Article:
Unmanned Systems Technology 038 l Skyeton Raybird-3 l Data storage l Sea-Kit X-Class USV l USVs insight l Spectronik PEM fuel cells l Blue White Robotics UVIO l Antennas l AUVSI Xponential Virtual 2021 report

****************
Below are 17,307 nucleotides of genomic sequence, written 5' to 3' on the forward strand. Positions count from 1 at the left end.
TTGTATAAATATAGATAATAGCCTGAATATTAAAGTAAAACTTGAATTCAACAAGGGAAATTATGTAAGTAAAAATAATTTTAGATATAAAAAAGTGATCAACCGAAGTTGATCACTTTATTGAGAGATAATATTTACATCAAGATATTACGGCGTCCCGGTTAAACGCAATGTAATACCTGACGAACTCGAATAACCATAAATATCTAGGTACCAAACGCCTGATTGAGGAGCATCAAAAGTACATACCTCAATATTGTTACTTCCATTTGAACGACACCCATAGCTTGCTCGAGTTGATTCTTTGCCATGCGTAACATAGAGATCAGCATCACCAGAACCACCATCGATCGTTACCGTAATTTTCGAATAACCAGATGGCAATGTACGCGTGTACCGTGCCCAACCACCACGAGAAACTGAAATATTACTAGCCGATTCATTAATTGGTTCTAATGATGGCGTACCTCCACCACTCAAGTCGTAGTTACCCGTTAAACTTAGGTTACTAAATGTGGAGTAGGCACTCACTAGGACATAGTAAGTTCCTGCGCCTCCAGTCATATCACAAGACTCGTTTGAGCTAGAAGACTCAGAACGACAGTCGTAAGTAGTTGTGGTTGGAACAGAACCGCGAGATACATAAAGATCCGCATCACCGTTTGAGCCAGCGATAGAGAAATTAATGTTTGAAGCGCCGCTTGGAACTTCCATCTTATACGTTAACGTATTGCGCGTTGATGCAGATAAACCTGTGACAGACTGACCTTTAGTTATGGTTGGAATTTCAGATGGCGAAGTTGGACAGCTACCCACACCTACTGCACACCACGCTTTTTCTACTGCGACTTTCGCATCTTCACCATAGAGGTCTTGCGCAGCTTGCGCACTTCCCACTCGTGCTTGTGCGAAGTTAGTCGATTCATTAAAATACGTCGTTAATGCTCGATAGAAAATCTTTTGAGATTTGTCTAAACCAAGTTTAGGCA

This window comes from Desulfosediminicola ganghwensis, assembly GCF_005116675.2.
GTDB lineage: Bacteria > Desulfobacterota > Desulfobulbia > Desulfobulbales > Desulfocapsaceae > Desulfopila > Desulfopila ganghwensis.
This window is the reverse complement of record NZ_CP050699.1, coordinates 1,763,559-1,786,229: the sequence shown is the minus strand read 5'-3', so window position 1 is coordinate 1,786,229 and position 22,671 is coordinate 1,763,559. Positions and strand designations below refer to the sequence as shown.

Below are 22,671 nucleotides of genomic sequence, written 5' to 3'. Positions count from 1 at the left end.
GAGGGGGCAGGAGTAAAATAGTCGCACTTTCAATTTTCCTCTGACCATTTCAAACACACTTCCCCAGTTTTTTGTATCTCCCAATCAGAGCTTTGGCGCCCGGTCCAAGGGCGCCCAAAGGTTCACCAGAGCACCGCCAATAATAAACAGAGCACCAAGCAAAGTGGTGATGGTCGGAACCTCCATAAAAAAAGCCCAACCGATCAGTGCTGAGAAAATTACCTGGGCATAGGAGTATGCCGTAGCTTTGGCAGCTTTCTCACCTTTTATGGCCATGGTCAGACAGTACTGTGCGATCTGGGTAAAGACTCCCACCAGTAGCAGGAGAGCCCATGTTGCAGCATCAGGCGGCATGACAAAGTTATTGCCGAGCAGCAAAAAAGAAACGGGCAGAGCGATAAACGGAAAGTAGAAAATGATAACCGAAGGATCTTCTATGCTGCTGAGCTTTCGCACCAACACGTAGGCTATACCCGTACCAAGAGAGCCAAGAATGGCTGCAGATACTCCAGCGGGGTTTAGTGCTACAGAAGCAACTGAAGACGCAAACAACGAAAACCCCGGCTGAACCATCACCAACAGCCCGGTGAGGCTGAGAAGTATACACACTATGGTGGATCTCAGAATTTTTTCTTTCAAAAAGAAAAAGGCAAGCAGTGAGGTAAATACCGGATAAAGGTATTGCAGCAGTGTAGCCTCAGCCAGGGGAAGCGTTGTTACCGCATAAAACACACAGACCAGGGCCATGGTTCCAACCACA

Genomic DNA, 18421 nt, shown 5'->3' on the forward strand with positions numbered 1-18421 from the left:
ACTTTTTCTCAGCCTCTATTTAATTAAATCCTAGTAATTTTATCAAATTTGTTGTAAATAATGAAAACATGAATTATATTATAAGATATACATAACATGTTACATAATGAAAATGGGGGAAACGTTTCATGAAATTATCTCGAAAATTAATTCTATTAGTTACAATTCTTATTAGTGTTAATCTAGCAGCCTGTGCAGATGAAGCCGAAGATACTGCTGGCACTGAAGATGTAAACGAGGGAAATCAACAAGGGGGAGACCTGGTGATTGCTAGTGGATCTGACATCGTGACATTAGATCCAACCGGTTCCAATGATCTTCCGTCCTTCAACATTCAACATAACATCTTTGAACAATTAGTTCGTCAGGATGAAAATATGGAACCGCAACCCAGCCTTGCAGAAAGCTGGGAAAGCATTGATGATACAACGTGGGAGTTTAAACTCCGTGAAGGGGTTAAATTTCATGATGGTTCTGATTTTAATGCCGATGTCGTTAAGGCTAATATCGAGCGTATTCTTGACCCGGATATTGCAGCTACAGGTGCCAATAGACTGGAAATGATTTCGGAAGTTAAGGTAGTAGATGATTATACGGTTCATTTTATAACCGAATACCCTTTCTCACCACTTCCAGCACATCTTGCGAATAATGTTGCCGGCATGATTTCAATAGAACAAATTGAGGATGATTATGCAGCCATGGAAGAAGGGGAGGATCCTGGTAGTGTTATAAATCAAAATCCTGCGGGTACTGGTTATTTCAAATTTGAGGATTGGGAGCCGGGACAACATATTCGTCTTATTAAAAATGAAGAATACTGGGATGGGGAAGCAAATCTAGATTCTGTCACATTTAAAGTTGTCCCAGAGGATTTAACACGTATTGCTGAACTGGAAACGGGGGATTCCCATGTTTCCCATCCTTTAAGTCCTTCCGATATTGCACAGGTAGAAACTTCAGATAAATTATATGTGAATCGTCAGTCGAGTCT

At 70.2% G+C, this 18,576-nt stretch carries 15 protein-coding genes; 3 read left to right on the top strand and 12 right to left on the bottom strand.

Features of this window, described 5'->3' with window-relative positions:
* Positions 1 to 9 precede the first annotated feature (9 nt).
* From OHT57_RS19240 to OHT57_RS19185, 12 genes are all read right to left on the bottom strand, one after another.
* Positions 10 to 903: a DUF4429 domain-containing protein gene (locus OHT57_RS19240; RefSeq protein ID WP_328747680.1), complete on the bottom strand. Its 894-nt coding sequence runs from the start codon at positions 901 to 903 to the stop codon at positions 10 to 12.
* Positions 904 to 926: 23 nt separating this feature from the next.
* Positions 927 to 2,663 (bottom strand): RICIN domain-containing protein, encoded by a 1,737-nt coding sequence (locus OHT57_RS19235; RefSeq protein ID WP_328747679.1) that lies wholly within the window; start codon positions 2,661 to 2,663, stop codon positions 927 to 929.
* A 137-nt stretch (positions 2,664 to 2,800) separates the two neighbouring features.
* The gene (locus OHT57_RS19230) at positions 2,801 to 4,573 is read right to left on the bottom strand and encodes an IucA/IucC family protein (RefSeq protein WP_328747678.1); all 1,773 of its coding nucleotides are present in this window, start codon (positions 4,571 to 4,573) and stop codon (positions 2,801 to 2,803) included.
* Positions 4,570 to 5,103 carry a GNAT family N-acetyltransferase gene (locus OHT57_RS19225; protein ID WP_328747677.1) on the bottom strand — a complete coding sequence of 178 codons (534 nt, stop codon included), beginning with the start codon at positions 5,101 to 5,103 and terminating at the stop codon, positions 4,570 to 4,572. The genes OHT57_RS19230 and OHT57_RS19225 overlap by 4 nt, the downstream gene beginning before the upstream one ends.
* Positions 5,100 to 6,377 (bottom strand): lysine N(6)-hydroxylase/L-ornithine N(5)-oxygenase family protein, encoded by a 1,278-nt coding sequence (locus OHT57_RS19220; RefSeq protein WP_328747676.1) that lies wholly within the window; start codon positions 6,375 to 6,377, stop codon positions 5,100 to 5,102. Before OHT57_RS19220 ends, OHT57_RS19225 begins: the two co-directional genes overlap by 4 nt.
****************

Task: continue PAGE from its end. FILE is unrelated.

56 Insight | USVs cameras (in case remote piloting became necessary) and sensors for operating an integrated remote weapons station. These cameras also help to provide the Orca’s proprietary obstacle avoidance function, through which potentially relevant obstacles are detected at ranges of up to about 10 km. Meteor comments that the obstacle avoidance algorithm deals with distant obstacles by creating new navigation courses for bypassing them safely while minimising deviations from the original planned course. To boost its payload capacity along with speed and endurance, the Orca’s hull is made from composite materials. Its structure has been designed to withstand high-speed wave shocks in rough sea states, and its shape is optimised for achieving planing speeds upwards of 10 knots. The company also says the current comms architecture is VLOS only. With the GCS antenna high above sea level, for example 100 m, the effective range can be about 40 km. That could be extended though by using relays or higher antenna altitudes. Anti-piracy With piracy on the high seas having risen markedly over the past several years, interest has grown in the potential for autonomous vessels to serve as a persistent, low-cost and high-speed surveillance tool, for locating pirates and keeping crews, passengers and cargos at safe distances from them. The Narwhal Star USV has been developed primarily for this application. It has been produced in a collaboration between maritime group Star International, Narwhal itself and USV company UTEK. The system is a customisable, kit-built USV, built around a rigid inflatable boat (RIB) and integrating a 300 nautical- mile data link, as well as payloads such as an EO/IR camera, radar and laser rangefinders. Matthew Ball, director at Star International, says the USV can be built on a variety of Narwhal RIBs, in sizes from 4.2 m upwards. The package includes all automation systems, including computers servos, RF equipment and sensors, and fuel for up to 30 hours of endurance. Its concept of operations is currently centred on traditional cranes and davits for launch and recovery, with a GCS laptop to be installed on a parent vessel or at a port office for operators to view visual, radar and range information about unidentified vessels. Its standard EO/IR offers a range of up to 20 km for detection and 10 km for identification, based on a camera mounted 4-5 m above sea level. Using this information, security authorities can be informed and nearby ships can take evasive action. “The vessel includes options for semi- autonomous or fully autonomous modes, or it can be manned, which greatly helps lower the initial unit cost and training requirements for first adopters,” Ball adds. “But the plan is to offer levels of autonomy with waypoints to reduce the operator’s workload, together with an optional collision avoidance capability. In general, having a person in the loop is critical to distinguishing how threatening an uncooperative vessel is.” Other integration options (depending on the operator’s use-case and budget) include Lidar, AIS, robotic arms for remotely controlled interactions such as grabbing objects or rescuing people who’ve fallen overboard, and a satellite comms link to enable BVLOS operations as well as live sharing and awareness of data, operations and analysis between ships and ports across different regions. Summary USV designs and technologies are reaching new levels of maturity as their manufacturers and operators amass ever more hours of use in harbours and at sea. The use of marine autonomy has largely progressed beyond the exploratory phase towards widespread commercial operations, and customers know better than ever what more they want from their USVs. This market will not become saturated. As more of the oceans become mapped out, new subsea comms cables, energy facilities, research laboratories, fisheries and tourist destinations should be expected. All this maritime infrastructure will need regular monitoring, safeguarding and logistics, and autonomy guarantees the regularity and safe conduct of such operations. Supplying cost-efficient and durable USVs with top-of-the-line survey payloads is likely to become a faster- moving and more competitive market as ocean businesses become more widely established. June/July 2021 | Unmanned Systems Technology The Narwhal Star has been developed in a collaboration between Star International, UTEK and Narwhal for anti- piracy surveillance (Courtesy of Star International)